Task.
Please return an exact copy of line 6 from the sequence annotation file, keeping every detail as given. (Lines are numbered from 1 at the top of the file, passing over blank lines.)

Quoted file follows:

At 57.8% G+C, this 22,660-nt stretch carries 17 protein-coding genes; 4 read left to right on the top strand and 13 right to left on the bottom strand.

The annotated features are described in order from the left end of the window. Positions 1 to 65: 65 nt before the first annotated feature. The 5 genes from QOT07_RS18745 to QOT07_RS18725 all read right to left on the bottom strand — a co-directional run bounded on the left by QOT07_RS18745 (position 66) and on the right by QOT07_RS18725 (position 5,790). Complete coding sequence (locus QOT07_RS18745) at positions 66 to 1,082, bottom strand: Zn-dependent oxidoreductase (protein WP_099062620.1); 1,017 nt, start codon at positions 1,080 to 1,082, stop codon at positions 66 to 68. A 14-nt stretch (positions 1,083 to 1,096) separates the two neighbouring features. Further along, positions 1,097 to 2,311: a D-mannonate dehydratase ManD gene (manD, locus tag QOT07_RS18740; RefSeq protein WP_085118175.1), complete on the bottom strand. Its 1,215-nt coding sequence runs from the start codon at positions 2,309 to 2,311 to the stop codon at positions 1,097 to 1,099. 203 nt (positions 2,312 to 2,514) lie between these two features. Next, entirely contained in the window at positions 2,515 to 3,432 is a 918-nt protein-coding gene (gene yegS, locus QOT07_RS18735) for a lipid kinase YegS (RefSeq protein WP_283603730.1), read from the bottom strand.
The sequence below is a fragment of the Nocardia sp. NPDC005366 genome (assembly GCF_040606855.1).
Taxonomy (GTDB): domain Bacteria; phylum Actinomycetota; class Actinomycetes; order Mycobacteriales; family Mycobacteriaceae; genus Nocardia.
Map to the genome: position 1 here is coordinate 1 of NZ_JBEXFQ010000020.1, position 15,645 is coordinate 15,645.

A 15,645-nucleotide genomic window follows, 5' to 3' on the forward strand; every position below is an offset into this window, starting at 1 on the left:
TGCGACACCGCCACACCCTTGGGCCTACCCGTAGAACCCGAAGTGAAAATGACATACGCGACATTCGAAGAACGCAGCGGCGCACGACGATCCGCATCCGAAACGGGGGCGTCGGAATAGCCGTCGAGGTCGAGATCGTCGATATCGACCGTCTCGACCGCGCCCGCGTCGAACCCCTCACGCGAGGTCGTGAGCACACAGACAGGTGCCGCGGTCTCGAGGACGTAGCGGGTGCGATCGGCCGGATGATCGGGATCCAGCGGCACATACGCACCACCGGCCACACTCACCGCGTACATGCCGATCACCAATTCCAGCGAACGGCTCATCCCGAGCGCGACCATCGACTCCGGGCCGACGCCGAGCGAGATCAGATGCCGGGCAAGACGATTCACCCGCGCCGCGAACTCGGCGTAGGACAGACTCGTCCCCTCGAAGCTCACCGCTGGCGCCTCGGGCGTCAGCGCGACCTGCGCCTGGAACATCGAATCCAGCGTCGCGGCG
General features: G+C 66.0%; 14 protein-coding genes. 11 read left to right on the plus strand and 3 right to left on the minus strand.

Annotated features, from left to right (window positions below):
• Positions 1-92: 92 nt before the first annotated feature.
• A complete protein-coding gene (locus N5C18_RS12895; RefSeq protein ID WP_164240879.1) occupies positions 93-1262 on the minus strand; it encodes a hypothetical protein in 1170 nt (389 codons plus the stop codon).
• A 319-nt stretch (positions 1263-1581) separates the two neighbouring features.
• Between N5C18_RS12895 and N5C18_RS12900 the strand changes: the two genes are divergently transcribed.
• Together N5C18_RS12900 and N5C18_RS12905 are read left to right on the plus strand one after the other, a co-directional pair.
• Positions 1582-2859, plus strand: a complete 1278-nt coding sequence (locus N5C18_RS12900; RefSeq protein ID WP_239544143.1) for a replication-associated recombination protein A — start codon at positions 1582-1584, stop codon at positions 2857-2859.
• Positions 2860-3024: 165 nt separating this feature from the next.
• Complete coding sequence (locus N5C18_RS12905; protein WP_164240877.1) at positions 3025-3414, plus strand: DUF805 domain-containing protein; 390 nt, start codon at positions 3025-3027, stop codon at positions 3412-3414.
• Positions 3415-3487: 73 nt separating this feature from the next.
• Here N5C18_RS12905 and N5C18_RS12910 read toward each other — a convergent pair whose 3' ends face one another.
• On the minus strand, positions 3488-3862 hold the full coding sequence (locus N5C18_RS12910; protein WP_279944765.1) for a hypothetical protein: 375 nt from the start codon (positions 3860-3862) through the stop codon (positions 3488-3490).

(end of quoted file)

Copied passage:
A 15,645-nucleotide genomic window follows, 5' to 3' on the forward strand; every position below is an offset into this window, starting at 1 on the left: